According to a recent post on Hoops Rumors, via Chris Broussard, the Pistons are rumored to be “eager to trade Josh Smith”. This report, which Broussard sourced from executives around the league, doesn’t come as a huge shock to anybody who has watched the Pistons play this season. Smith is suffering decreases in his output and efficiency across the board and is the main scapegoat for the Pistons’ struggles to this point. He also has had an up-and-down relationship with coach Mo Cheeks, with several in-game benchings for a lack of effort and a benching for missing practice being the fuel for their disagreements.
Smith signed a 4-year, $56 million dollar contract this past off-season as the main haul in what was supposed to be another makeover for the Pistons’ roster. With that factor and the issue of Smith’s decreasing quality of play, he may be hard to trade for a fair return or just simply hard to trade at all. In any deal involving Smith, the Pistons will likely be asked to take on another bad contract, or be asked to give up a 1st round pick similar to the Ben Gordon trade a few summers ago. Unless the Pistons acquire a 1st round pick for this season or next, they aren’t allowed to trade their 2015 1st round pick, which would leave the Pistons projecting a pick out into 2016 and beyond. With all things considered, here are a few trades, which make varying amounts of sense, that could rid the Pistons of the beleaguered Forward.
DET Receives: SG Ben Gordon, SF Michael Kidd-Gilchrist
CHA Receives: PF Josh Smith, SF Kyle Singler
If you’re wondering why the Bobcats would give up on the 2nd overall pick in the 2012 draft already, you probably haven’t followed his career much. MKG has zero offensive game to speak of and appears to be an overrated defender. Not only does he boast a defensive rating of 108 in his career (Brandon Jennings is at 110 this year), but he was the primary defender when Carmelo Anthony scored 62 points last week. Kidd-Gilchrist is an adequate rebounder for his position and scouts have always liked his intangibles, so maybe there’s something to be salvaged. The Pistons take Ben Gordon’s salary to match Smith’s and get out from under the last three years of Smith’s deal. Singler goes to Charlotte to start at SF alongside Smith, who becomes the defensive helper that Al Jefferson needs. This is a “reset button” deal for the Pistons, leaving them with more cap room to work with this upcoming offseason, with the downside being that they take a hit to their playoff hopes. A development to watch with this trade would be how it affects the 1st round pick that the Pistons owe to Charlotte.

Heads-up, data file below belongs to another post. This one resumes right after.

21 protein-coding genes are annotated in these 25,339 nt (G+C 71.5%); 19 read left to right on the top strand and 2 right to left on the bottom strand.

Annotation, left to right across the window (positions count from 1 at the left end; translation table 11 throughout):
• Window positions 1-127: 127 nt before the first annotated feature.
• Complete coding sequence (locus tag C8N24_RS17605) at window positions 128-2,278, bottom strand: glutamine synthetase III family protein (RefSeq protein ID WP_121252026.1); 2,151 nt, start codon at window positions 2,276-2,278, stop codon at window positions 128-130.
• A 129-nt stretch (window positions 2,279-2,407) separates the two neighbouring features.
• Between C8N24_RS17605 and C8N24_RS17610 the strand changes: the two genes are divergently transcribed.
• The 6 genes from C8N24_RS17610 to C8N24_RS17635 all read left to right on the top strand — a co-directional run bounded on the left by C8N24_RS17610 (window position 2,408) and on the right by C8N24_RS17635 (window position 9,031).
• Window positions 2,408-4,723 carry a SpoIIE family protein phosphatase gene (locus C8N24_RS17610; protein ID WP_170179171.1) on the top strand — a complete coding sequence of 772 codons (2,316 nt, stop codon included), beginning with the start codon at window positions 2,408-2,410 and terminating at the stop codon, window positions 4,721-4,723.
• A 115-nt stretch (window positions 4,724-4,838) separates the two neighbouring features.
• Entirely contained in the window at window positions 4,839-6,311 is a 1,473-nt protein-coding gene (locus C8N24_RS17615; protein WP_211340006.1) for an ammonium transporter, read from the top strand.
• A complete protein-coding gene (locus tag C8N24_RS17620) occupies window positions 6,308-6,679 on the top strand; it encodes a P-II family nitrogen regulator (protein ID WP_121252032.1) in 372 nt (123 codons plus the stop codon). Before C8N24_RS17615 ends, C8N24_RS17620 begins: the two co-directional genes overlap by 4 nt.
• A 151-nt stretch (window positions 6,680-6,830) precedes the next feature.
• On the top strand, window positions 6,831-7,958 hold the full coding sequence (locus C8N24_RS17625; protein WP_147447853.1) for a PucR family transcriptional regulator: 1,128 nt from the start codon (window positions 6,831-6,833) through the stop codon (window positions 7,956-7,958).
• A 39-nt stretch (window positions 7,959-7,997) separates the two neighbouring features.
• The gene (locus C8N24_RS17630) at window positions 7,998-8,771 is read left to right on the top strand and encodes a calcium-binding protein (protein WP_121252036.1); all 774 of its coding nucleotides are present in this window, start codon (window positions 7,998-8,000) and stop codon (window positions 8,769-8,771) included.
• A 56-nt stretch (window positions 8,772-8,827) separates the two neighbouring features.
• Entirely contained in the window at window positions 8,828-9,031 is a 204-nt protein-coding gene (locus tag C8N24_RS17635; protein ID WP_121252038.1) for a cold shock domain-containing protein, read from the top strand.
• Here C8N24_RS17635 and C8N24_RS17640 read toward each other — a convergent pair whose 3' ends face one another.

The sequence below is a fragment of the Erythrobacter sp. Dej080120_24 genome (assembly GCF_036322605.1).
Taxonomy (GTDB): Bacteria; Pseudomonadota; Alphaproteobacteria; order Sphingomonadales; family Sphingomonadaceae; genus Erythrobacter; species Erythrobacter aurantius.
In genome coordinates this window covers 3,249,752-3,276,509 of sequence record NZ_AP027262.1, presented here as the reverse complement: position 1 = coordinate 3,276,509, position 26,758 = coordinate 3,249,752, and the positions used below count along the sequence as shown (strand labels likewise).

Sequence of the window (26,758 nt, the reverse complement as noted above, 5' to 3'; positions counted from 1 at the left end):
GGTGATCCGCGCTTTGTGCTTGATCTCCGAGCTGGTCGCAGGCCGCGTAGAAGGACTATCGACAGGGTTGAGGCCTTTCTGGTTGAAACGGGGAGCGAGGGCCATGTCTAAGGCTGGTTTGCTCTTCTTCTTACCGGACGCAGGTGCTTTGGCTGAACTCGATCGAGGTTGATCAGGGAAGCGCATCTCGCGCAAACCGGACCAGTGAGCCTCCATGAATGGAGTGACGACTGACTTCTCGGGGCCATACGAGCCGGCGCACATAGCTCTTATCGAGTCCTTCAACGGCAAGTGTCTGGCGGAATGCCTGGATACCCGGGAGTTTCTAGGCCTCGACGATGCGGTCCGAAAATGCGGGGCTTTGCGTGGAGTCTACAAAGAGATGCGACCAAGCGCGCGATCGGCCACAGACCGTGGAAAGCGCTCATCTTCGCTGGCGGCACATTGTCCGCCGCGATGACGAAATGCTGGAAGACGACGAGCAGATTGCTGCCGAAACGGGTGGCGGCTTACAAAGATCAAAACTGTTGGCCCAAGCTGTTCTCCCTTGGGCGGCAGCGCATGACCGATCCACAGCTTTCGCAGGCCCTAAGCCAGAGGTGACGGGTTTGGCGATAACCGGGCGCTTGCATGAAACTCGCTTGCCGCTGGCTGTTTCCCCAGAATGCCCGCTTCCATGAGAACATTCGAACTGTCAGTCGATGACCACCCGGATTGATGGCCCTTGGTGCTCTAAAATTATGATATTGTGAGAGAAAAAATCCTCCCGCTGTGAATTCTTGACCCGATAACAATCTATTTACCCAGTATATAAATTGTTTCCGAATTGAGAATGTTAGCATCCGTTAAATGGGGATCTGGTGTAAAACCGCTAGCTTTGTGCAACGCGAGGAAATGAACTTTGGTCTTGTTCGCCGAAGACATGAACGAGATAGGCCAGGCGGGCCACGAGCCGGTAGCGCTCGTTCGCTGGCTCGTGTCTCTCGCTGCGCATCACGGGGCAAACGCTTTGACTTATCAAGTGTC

DET Receives: PF Kevin Garnett
BKN Receives: PF Josh Smith
This trade would likely never happen, but it makes some sense. The Nets have righted the ship over the last month, going 9-2 in January coming into tonight’s game against Oklahoma City (might as well call it 9-3). Garnett’s increased shooting efficiency (62% FG in January vs. 42% for the season) has been a part of that run, but he is still performing well below the standards that will make him a first-ballot Hall of Famer. For the season, Garnett is averaging 6.9 PPG and 6.9 RPG and only boasts 45 TS%; he is not a starter anymore. However, if the Pistons did hold on to him as opposed to shipping him off to a contender, he could bring a variety of things to the Pistons. While not as good as he once was, Garnett is still a good post defender. With a DRtg of 101, he’d instantly be the Pistons’ best post defender (Drummond 102, Monroe, 107). This move gets the Pistons out from underneath two years of Smith’s deal, with Garnett under contract for two years. Smith starts at PF for the Nets, who then use Andray Blatche and Reggie Evans at the C position. Smith becomes the defensive anchor that Garnett was, with the upside of improving upon Garnett’s offense. Disclaimer: No, I don’t expect this to happen.
DET Receives: SF Wilson Chandler, PF Darrell Arthur, PG Andre Miller, SG Wayne Ellington, SF Jae Crowder
DEN Receives: PF Josh Smith, SF Kyle Singler, PG Will Bynum, PF Jonas Jerebko, 2014 2nd Rd Pick (from DAL via BOS)
DAL Receives: C Timofey Mozgov, PF Tony Mitchell
In terms of the main pieces of the deal, the Pistons receive a better fit for their offense at SF, and the Nuggets obtain a new starting PF, making Kenneth Faried the ultimate bench player he should be. In terms of the smaller pieces, the Nuggets turn a PG who isn’t active (Miller), a struggling bench big (Arthur), and a good C into a good backup wing, a veteran backup PG a playable backup PF and a 2nd round pick. Dallas gets a better starting C than the one they have in exchange for a sharpshooter and a role-playing backup wing. The Pistons turn Smith’s contract into a good SF, an okay backup big, a shooter and a role player to replace Singler. The downfall in the deal is acquiring old, grumpy Andre Miller, who has no semblance of a jump shot. However, he has the reputation of a defensive stopper, which might make him okay to pair with Brandon Jennings in the rotation.
Post your thoughts and your own Josh Smith trades in the comments. Also, while writing this, Hoops Rumors posted that Taj Gibson is available in trades, hopefully to a team far, far away from the Central Division.